SPOILER ALERT: Read on only if you have already watched Sunday’s “The Key” episode of The Walking Dead.
Do you trust a stranger in the zombie apocalypse? And what if that stranger wants your food and your… records? And what if all that stranger is offering in return is something she promises is a “key to the future”? Would you trust her? Or would you just do the easy thing and steal her food to feed your people?
Those were the questions facing Maggie on Sunday night’s “The Key” episode of The Walking Dead when she came face to face with an enigmatic visitor named Georgie (who came with two companions named Hilda and Midge). At first, Maggie did indeed steal the stranger’s food, but then reconsidered providing some of the Hilltop’s finest vinyl.
It was the right move as Georgie then not only shared her food, but that key to the future ended up being an instruction manual complete with handwritten plans for windmills, water mills, silos, schematics, and guides for grain and lumber. “Build this place up,” Georgie instructed Maggie. “I want those crates filled when I get back.”
So what’s up with this Georgie anyway? Where exactly does she come from? And will we see her again? We asked the woman who played her, Jayne Atkinson, all that and more, and we didn’t have to trade any records to do so! Read on, and also make sure to check out our episode deep dive with director Greg Nicotero.
ENTERTAINMENT WEEKLY: First off, what you were told about this character of Georgie when you landed the role?
JAYNE ATKINSON: I was told that she’s an intellectual. She might have been a professor at a university — that she is unafraid and very smart and has been potentially studying human history for a very long time.
What’s her ultimate goal here in providing this “key to the future,” as she calls it? It seems like she’s on a mission of some sort.
Yes, that’s what I wanted to communicate, along with the fact that she comes in in a very wise and innocent way. Maggie says, “Why are you doing this?” She answers, “What else should I do?” I think her ultimate goal is, as I’m calling it, an inoculation of hope into a world that she sees has been destroyed and is barren of hope. And wanting to find a community — she says there’s very few of them — where she can see this hope and see a regeneration of where human beings were and can revisit that.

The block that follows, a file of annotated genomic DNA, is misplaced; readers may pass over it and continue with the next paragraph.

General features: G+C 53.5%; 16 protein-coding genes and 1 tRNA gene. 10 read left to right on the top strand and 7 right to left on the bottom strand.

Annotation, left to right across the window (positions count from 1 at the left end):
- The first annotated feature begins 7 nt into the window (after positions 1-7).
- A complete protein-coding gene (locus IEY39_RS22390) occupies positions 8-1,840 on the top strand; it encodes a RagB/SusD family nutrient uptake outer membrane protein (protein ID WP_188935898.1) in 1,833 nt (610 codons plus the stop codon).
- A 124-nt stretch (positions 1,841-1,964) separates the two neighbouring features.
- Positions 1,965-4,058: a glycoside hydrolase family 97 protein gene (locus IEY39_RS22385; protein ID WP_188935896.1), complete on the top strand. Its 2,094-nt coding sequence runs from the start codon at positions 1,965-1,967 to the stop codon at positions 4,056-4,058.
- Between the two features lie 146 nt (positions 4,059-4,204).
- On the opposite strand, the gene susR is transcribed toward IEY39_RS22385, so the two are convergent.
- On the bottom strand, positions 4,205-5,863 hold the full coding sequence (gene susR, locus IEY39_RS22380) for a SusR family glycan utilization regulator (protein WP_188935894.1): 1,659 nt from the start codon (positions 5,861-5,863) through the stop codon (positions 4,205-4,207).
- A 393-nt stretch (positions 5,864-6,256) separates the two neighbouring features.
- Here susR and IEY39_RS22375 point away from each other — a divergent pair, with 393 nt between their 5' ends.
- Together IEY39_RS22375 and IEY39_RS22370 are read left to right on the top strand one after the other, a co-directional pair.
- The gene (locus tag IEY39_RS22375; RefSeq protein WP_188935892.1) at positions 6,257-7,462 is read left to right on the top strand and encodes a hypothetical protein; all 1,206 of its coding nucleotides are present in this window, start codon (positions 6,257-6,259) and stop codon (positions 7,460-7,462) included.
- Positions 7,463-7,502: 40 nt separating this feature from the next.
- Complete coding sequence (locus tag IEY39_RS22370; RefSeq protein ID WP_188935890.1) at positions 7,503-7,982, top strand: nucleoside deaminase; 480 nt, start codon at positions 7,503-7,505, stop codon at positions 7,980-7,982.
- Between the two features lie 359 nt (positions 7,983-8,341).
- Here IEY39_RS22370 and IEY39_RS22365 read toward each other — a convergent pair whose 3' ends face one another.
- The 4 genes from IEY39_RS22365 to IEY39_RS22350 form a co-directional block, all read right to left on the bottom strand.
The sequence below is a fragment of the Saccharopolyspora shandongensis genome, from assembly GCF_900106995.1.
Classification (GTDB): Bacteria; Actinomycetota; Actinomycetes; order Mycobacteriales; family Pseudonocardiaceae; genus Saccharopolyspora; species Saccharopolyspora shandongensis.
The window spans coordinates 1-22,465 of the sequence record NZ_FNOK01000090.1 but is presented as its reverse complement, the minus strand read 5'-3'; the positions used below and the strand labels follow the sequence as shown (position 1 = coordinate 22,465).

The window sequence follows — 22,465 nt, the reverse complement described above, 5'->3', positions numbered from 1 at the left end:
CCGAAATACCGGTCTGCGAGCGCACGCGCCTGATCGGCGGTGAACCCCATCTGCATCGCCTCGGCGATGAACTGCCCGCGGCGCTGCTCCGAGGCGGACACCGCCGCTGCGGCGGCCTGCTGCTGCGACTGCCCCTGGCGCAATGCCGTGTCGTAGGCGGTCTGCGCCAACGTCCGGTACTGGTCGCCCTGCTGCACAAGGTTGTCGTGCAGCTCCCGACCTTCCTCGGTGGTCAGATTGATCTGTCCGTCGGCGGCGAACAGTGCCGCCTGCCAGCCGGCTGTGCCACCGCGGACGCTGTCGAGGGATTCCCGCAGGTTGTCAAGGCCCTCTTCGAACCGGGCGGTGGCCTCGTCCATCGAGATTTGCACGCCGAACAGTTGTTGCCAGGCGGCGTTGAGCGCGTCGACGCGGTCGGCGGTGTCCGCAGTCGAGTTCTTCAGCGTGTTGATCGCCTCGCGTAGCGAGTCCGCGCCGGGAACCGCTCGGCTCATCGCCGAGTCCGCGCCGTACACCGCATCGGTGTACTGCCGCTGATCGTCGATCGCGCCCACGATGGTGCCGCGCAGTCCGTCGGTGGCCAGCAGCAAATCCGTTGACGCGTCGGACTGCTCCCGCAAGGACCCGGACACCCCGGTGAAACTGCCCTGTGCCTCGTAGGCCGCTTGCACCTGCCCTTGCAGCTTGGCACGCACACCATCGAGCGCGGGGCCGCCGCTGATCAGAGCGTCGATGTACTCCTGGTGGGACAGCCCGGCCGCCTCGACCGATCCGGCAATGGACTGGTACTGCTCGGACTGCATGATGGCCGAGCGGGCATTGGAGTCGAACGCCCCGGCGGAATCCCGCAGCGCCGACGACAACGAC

I believe that’s why she is sort of Robin Hood. I don’t know if she’s stealing from the rich and giving to the poor. I don’t know if she’s actually doing that, but clearly, she’s got resources, and I believe that’s what she wants to be. She wants to be a bearer of good news and help regenerate and revive the planet into its possible glory.
Were you given any sort of backstory for Georgie and her companions? Are they from a community and have built these things
like windmills and stuff themselves, or do they just travel around in their little van making it their mission to help other communities?
I wasn’t given that kind of backstory, but just from what we have and how I’m dressed and where I’m from and my lack of fear, I get the sense that she is from a community that is not just in survival mode. She has the luxury, in a sense, of being able to bring this. Maybe she saw it coming and she’s compiled this book. She was able to find a copy machine!
Yeah, what a luxury!
Universities have copy machines. I think that where she is from, I don’t know if it’s exactly built in the way that she’s suggesting they build, but it might be.
She’s got a record player, clearly.
Oh gosh, they were so excited about that record player.
I don’t know what it is she has against spoken word though.
Isn’t that funny? Maybe she’s just not into rap. I don’t know.
Everything else was a go.
There’s something interesting about this music and honestly, I wasn’t told anything about it so I think that’s just her being fascinating and quirky. Why would they have all those albums? How do they [at the Hilltop] have albums? Why is this the coin? Why is this this important commodity? I would wonder.